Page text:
Now Californians are asking themselves, what went wrong?
The turn, some say, may have come Memorial Day weekend, when cooped-up residents responded to the state’s reopening by getting out and socializing. According to an analysis by The Los Angeles Times, coronavirus hospitalizations in the state began accelerating around June 15 — which, given the incubation period of the virus, points to holiday barbecues, beach trips and graduation parties as potential culprits.
The Los Angeles Times also noted that Californians, unlike New Yorkers, had not yet felt the trauma of having their hospitals overloaded with patients, so many saw reopening as a license to return to life as it was before the pandemic.
“State and local officials would say that, recently, people have been letting their guard down, and they’ve been gathering with family members and they’ve been going to bars and restaurants,” Jill told us. “But a lot of people are then saying, ‘Well, why did you let restaurants and bars reopen?’”
“It’s very confusing and it’s very complicated,” she added. “And so for regular Californians, I think it’s been tough to navigate what you shouldn’t do — even if you can.”
Reports suggest that about two-thirds to three-quarters of virus patients who end up in intensive-care units, even for relatively short stays, have experienced the condition. Their hospitalization often provides the perfect combination of elements: long stints on ventilators, heavy sedatives, poor sleep, minimal social interaction.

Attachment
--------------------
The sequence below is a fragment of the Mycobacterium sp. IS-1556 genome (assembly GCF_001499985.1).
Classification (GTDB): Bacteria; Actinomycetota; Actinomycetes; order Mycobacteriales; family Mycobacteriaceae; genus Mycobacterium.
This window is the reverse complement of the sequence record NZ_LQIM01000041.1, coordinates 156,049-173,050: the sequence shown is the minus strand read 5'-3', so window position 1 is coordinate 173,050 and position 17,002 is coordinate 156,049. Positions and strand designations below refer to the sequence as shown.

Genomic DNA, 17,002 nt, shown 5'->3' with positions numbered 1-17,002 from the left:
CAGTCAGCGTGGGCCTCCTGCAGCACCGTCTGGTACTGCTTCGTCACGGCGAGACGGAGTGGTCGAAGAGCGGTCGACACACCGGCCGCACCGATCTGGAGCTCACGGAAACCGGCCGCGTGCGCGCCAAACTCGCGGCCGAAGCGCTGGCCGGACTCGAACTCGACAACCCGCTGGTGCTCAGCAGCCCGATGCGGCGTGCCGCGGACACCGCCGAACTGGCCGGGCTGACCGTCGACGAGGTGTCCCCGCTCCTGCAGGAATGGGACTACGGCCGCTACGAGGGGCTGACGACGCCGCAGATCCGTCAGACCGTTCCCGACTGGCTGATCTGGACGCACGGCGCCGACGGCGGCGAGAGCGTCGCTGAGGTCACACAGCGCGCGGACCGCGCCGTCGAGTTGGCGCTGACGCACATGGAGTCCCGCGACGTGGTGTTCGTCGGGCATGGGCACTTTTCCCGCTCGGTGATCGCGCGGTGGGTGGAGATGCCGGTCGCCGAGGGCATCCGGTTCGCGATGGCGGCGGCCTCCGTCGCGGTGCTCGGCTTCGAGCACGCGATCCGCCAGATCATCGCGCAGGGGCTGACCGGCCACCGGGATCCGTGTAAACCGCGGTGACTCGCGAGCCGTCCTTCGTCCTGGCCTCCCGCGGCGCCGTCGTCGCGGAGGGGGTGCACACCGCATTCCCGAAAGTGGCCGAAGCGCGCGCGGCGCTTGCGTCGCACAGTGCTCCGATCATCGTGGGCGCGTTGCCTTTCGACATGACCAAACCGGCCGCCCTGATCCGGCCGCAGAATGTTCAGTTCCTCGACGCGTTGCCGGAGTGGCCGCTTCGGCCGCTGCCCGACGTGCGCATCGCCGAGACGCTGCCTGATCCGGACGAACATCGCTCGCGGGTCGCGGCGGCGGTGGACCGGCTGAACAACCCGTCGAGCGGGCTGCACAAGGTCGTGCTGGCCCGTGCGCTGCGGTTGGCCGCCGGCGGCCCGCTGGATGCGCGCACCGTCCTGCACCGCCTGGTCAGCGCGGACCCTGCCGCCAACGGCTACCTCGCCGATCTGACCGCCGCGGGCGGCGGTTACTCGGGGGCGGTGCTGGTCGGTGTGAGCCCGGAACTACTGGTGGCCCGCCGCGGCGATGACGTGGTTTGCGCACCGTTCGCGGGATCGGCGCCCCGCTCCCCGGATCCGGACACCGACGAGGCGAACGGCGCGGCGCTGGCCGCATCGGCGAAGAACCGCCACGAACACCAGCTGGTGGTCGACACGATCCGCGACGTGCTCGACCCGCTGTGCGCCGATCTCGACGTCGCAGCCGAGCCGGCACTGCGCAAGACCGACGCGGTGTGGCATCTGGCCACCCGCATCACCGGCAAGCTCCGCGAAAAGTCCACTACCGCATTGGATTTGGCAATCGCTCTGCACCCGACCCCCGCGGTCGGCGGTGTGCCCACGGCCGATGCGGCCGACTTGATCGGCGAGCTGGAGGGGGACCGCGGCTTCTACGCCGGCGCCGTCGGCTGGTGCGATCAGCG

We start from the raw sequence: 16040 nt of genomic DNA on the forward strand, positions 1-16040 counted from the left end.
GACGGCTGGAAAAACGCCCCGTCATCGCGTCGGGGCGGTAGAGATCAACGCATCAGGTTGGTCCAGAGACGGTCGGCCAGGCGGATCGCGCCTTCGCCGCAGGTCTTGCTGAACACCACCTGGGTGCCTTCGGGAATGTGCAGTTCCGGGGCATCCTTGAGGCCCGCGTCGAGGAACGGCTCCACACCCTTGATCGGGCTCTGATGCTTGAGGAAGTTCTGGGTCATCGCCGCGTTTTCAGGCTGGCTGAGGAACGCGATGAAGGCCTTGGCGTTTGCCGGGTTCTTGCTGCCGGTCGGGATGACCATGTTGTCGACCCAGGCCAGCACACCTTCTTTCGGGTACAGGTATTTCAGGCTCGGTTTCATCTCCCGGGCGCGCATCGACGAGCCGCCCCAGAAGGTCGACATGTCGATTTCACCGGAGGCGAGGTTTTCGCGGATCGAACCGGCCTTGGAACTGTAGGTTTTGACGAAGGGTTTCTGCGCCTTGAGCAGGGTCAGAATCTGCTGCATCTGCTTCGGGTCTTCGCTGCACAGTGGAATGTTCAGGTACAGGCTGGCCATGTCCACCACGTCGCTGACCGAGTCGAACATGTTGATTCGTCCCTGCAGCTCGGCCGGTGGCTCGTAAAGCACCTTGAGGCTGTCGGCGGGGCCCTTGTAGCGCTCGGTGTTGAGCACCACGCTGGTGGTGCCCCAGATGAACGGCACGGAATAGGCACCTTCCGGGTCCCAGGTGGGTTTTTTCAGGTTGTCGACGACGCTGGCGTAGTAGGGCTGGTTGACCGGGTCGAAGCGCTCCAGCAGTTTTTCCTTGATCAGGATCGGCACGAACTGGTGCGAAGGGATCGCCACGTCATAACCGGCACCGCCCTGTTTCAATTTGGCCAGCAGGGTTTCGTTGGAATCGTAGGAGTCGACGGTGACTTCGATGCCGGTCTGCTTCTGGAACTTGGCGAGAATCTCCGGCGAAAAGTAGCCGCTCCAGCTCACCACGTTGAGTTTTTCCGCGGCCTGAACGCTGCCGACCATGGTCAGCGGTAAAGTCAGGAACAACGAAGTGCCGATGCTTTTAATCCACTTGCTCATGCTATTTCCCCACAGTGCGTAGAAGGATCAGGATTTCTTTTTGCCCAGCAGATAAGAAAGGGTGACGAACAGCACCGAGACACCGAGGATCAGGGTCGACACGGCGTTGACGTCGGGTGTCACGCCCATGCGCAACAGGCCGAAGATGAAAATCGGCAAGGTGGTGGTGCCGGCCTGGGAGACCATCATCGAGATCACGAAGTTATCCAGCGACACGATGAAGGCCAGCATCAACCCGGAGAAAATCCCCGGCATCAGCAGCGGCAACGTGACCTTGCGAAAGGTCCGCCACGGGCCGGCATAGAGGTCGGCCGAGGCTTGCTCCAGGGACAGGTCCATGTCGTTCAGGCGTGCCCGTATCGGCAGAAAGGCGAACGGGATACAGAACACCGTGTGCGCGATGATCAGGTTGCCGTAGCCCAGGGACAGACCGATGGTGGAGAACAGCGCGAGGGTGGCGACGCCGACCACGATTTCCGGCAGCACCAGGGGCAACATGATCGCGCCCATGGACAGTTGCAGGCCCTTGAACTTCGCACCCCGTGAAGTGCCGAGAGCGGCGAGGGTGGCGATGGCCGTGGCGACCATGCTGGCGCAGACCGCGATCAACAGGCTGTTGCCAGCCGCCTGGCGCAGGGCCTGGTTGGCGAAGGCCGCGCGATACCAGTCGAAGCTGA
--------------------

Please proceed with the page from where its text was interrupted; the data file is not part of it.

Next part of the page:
Delirium takes two forms — hyperactive, which leads to paranoid hallucinations and agitation, and hypoactive, which causes internalized visions and confusion. Some people experience both.
Recovered virus patients have described thinking they were being abducted or burned alive. Even after their visions go away, the condition can slow the healing process and increase the risk of depression or post-traumatic stress. Older patients can also develop dementia sooner than they otherwise would have, and even die earlier.
Another troubling development: Immunologists believe the coronavirus may be responsible for depleting disease-fighting T cells, similar to how H.I.V. operates. If that’s the case, protection against the virus could be fleeting, and a cocktail of antiviral drugs may be needed to control it.
I live in a really small, rural logging town. While we don’t have Covid cases here, we have mostly all been staying home and following the guidelines. Several of my neighbors and I have started a “Porch Ninja” game, where we sneak over and leave homemade goodies, wine or fun surprises on each other’s porches.
— Carrie Bredy, Morton, Wash.
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